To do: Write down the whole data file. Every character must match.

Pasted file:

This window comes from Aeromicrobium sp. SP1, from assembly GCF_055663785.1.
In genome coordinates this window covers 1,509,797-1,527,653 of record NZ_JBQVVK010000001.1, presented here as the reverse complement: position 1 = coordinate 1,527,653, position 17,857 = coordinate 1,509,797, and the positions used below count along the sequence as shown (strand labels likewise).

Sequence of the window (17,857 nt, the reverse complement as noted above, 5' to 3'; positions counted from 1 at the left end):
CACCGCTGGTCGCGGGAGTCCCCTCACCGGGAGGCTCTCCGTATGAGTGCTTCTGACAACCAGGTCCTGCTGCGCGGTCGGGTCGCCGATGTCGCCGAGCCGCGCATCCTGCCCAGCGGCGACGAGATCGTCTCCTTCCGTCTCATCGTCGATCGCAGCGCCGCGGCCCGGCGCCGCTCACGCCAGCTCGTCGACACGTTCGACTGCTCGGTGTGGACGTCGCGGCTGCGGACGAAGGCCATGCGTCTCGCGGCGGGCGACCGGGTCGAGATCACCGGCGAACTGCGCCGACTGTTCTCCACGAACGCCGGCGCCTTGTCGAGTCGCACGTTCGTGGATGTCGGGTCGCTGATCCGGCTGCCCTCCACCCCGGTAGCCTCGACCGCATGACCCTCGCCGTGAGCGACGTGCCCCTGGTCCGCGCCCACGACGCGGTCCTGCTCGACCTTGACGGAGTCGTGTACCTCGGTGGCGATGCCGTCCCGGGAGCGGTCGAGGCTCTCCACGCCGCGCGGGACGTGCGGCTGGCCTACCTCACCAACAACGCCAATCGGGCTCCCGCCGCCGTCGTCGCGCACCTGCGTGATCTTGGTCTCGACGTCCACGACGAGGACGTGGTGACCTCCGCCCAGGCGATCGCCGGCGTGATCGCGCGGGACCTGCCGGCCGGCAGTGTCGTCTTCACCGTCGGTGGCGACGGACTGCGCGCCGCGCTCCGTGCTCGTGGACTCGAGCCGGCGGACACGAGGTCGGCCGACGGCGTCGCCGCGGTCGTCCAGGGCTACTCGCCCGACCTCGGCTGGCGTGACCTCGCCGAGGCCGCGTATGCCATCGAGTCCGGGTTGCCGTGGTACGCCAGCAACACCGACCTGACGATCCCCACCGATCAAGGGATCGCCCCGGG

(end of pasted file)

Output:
This window comes from Aeromicrobium sp. SP1, from assembly GCF_055663785.1.
In genome coordinates this window covers 1,509,797-1,527,653 of record NZ_JBQVVK010000001.1, presented here as the reverse complement: position 1 = coordinate 1,527,653, position 17,857 = coordinate 1,509,797, and the positions used below count along the sequence as shown (strand labels likewise).

Sequence of the window (17,857 nt, the reverse complement as noted above, 5' to 3'; positions counted from 1 at the left end):
CACCGCTGGTCGCGGGAGTCCCCTCACCGGGAGGCTCTCCGTATGAGTGCTTCTGACAACCAGGTCCTGCTGCGCGGTCGGGTCGCCGATGTCGCCGAGCCGCGCATCCTGCCCAGCGGCGACGAGATCGTCTCCTTCCGTCTCATCGTCGATCGCAGCGCCGCGGCCCGGCGCCGCTCACGCCAGCTCGTCGACACGTTCGACTGCTCGGTGTGGACGTCGCGGCTGCGGACGAAGGCCATGCGTCTCGCGGCGGGCGACCGGGTCGAGATCACCGGCGAACTGCGCCGACTGTTCTCCACGAACGCCGGCGCCTTGTCGAGTCGCACGTTCGTGGATGTCGGGTCGCTGATCCGGCTGCCCTCCACCCCGGTAGCCTCGACCGCATGACCCTCGCCGTGAGCGACGTGCCCCTGGTCCGCGCCCACGACGCGGTCCTGCTCGACCTTGACGGAGTCGTGTACCTCGGTGGCGATGCCGTCCCGGGAGCGGTCGAGGCTCTCCACGCCGCGCGGGACGTGCGGCTGGCCTACCTCACCAACAACGCCAATCGGGCTCCCGCCGCCGTCGTCGCGCACCTGCGTGATCTTGGTCTCGACGTCCACGACGAGGACGTGGTGACCTCCGCCCAGGCGATCGCCGGCGTGATCGCGCGGGACCTGCCGGCCGGCAGTGTCGTCTTCACCGTCGGTGGCGACGGACTGCGCGCCGCGCTCCGTGCTCGTGGACTCGAGCCGGCGGACACGAGGTCGGCCGACGGCGTCGCCGCGGTCGTCCAGGGCTACTCGCCCGACCTCGGCTGGCGTGACCTCGCCGAGGCCGCGTATGCCATCGAGTCCGGGTTGCCGTGGTACGCCAGCAACACCGACCTGACGATCCCCACCGATCAAGGGATCGCCCCGGG